Marxism provided an intellectual backcloth for continuing, critical analysis of media industries. But more than a strain of media, political economy had inched its way toward a less radical, industry-friendly study of media economics. The mass popularity of personal computing in the 1980s and of the Internet in the 1990s promised an infinite potential for mediated communications that would be easily available in the home and the office and, later, with the marriage of telecommunications, computing, and the Internet, in the street and air. For a while, the appearance of infinite communications capacity removed the sting from older concerns about market concentration and conglomeration. The monopolies of national landline communication collapsed before a seeming horde of local and mobile telephony companies offering telephony, television, and Internet services. These variously linked individual households to the Internet, established “portals” for safe or organized access online, and facilitated interaction via advertising-supported search engines.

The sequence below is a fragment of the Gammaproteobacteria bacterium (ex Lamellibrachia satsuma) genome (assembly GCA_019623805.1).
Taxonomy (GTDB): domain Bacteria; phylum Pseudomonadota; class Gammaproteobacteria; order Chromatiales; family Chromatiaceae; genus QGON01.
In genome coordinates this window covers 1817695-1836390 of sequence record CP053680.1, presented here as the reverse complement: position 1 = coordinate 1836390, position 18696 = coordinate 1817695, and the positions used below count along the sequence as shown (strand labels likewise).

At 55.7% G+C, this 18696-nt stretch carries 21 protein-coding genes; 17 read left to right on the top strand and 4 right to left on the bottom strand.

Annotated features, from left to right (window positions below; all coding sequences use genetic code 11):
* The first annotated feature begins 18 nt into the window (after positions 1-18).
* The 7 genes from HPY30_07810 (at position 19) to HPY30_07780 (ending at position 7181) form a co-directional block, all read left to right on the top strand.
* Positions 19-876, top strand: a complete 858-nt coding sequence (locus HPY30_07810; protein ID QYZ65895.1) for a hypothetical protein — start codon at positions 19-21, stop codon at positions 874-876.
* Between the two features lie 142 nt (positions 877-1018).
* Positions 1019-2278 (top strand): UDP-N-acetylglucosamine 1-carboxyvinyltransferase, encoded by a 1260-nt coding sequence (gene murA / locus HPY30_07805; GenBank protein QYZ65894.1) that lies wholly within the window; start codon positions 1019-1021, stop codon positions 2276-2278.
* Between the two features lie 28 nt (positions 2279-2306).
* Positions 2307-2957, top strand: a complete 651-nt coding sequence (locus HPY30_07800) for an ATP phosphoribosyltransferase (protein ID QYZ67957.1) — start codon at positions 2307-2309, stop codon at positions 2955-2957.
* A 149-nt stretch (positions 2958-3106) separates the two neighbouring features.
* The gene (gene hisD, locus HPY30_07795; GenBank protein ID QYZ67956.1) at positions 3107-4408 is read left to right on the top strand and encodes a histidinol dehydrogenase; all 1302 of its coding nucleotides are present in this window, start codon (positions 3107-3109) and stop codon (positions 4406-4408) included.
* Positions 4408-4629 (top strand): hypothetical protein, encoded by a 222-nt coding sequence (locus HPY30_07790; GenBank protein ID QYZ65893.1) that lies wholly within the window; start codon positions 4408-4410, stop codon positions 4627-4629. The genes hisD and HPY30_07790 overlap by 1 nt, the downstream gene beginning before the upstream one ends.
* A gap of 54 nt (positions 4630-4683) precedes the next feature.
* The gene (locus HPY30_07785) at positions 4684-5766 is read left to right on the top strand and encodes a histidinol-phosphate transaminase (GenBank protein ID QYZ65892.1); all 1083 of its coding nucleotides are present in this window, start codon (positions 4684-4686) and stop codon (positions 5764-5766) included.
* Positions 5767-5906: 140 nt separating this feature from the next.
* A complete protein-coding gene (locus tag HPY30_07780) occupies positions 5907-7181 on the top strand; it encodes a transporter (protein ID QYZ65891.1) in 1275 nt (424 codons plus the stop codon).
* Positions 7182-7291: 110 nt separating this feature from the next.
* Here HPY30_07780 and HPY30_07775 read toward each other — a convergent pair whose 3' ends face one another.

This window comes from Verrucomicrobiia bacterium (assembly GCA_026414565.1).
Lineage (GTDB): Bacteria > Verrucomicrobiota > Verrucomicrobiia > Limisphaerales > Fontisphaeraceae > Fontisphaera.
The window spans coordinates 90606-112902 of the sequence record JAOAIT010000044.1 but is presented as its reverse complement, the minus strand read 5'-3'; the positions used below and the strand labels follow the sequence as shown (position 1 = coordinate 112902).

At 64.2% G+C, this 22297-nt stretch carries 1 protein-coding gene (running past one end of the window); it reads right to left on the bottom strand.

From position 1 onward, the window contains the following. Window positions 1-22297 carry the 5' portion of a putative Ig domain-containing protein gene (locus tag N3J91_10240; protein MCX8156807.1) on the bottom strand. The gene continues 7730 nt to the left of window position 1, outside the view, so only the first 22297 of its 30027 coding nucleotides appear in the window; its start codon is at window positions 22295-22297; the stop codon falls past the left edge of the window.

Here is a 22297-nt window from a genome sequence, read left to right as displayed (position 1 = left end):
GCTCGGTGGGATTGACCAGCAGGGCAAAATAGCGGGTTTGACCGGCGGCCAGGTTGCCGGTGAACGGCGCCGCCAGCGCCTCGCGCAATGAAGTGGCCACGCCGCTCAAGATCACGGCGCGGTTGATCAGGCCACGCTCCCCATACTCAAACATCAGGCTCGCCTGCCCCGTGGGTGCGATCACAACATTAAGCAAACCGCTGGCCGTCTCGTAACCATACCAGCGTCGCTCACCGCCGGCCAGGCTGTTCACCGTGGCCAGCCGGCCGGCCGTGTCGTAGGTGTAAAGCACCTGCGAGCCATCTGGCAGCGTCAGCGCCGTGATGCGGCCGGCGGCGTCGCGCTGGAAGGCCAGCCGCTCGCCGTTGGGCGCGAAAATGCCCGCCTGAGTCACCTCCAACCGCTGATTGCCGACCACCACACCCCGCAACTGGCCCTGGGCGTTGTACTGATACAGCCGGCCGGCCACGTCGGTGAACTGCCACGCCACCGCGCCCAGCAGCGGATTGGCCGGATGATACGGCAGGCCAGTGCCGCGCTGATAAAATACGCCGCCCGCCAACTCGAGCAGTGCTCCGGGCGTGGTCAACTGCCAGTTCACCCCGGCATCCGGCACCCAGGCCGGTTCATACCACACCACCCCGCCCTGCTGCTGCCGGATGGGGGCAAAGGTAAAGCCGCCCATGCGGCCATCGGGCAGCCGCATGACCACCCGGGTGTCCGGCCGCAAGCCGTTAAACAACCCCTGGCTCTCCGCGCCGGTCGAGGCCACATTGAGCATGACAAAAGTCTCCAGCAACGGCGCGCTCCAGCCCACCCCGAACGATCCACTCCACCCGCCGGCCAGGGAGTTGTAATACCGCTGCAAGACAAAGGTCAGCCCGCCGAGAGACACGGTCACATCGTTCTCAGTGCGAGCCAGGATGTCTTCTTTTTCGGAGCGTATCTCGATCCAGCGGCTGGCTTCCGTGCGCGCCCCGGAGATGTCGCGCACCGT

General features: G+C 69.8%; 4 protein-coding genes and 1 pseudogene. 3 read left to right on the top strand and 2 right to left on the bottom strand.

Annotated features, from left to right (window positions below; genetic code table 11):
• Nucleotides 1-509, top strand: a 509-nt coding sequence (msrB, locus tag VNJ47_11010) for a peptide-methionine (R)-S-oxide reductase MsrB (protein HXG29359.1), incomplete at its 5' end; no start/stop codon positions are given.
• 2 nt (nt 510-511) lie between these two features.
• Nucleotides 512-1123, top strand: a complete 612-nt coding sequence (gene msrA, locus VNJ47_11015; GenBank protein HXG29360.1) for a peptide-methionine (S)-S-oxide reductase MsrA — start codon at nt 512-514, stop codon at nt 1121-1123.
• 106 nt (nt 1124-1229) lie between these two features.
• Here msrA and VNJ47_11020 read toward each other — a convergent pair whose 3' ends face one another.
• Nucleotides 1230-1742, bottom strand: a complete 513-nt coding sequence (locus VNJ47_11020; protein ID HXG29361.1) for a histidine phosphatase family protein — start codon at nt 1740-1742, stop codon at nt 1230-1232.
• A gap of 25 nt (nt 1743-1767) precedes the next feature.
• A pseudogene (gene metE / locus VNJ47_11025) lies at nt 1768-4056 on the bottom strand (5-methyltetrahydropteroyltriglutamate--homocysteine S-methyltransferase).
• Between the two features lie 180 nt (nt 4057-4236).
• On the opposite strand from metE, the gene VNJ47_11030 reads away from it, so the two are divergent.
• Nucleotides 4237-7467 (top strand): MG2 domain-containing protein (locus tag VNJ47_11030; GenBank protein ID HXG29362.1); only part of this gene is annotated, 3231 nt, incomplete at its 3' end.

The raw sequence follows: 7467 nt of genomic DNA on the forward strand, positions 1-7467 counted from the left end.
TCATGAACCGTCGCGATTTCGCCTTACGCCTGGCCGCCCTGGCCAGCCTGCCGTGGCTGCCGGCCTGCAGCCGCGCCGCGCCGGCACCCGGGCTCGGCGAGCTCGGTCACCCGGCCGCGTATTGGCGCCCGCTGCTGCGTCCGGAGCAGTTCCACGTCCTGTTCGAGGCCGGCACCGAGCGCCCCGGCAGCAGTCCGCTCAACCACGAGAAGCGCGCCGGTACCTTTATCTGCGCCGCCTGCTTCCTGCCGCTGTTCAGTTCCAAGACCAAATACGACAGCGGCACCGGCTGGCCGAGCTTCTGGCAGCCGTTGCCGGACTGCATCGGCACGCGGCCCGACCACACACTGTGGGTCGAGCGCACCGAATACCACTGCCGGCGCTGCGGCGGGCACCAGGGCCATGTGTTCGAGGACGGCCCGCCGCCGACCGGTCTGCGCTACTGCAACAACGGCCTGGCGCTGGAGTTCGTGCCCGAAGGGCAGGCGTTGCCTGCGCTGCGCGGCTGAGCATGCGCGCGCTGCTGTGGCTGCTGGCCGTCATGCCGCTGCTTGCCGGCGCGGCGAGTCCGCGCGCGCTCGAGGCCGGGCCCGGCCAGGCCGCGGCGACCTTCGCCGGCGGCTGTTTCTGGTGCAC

When the mist had cleared from the scrummage by the late 2000s, it became clear that new, bigger, further-reaching conglomerates had formed, often incorporating older versions, more powerful than anything seen before. There were fewer regulatory boundaries separating telephony from television or from the Internet, or hardware from software, or either hardware or software from delivery system. Attempts to preserve a “level playing field” in the shape of “network neutrality” for the benefit of ordinary users weakened before the bulldozers of telecommunications behemoths demanding the freedom to control whatever they chose to make available, and the speed or convenience at which they delivered it, and to favor their own products or those of their affiliates. Media scholarship was scarcely able to catch its breath let alone make sustained meaning from the rush of these developments.